New documents have revealed how the Financial Services Compensation Scheme determined if “advice” was given to investors in the case of collapsed firm London Capital and Finance.
The FSCS noted that “advice does not necessarily mean that a personal recommendation – such as ‘you should invest’ or ‘I recommend that you invest’ was made”.
The lifeboat fund added: “However, there needs to be more than just the provision of information for it to count as advice.”
Last week, the FSCS concluded that some investors did receive advice from LC&F, after several months of investigation in cooperation with the administrators and the FCA.
Within its investigation, which launched in January, the FSCS asked investors to describe “information or advice” they received from the representatives of LC&F or digital marketing company Surge Financial, and whether it influenced their decision.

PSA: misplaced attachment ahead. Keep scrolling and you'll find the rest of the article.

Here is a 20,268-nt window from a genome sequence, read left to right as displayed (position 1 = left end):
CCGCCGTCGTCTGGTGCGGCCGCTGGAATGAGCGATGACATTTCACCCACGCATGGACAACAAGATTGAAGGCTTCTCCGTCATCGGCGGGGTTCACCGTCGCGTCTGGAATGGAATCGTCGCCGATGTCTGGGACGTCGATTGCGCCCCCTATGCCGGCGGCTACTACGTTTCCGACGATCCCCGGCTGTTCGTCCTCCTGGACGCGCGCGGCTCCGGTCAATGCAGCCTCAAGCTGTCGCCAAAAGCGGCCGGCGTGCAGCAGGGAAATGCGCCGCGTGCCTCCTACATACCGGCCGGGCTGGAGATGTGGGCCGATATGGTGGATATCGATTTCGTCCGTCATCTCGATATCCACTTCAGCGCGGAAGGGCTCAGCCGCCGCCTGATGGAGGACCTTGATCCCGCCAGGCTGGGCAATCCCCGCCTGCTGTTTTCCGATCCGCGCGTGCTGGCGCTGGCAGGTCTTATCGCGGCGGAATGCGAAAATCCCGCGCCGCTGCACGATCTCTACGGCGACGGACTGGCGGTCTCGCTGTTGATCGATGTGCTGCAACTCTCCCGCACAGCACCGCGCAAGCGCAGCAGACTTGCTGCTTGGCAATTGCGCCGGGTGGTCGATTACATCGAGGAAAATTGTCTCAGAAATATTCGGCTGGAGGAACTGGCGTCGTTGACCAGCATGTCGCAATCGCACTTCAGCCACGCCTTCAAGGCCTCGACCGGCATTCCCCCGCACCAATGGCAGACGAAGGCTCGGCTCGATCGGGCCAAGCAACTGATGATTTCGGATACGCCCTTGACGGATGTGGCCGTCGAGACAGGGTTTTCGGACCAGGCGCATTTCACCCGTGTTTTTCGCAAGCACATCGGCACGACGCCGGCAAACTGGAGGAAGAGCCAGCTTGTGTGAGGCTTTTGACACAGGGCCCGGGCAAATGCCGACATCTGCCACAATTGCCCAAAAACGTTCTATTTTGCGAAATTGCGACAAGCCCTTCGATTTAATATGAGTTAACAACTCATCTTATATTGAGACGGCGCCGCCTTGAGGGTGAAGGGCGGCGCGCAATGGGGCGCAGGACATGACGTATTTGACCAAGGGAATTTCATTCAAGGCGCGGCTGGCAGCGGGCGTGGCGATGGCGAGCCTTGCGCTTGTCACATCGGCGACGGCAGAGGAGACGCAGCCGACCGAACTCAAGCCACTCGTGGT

Examples of information or advice that may have influenced your decision to invest might include:
- comments on the pros and cons
- comments on merits of the investment, such as assurances over the security of the underlying assets of the bonds themselves
- comments/value judgments on the quality of the investment (e.g. ‘this is an excellent product offering a fantastic rate of return’).
LC&F defaulted in January, leaving over 11,500 investors with a total loss of £237m. After a big volume of claim queries, the FSCS issued a statement on its website on 6 March, which said it will not accept claims against the firm.
However, administrators, at Smith and Williamson, highlighted in their report from the end of March that some LC&F representatives – who were otherwise trained not to provide investment advice – may have given advice in some instances.
The process included listening to calls between the LC&F representatives and the investors.
Last week, the FSCS confirmed that some investors could be due redress after it concluded advice was provided in some cases.
The investigation is ongoing.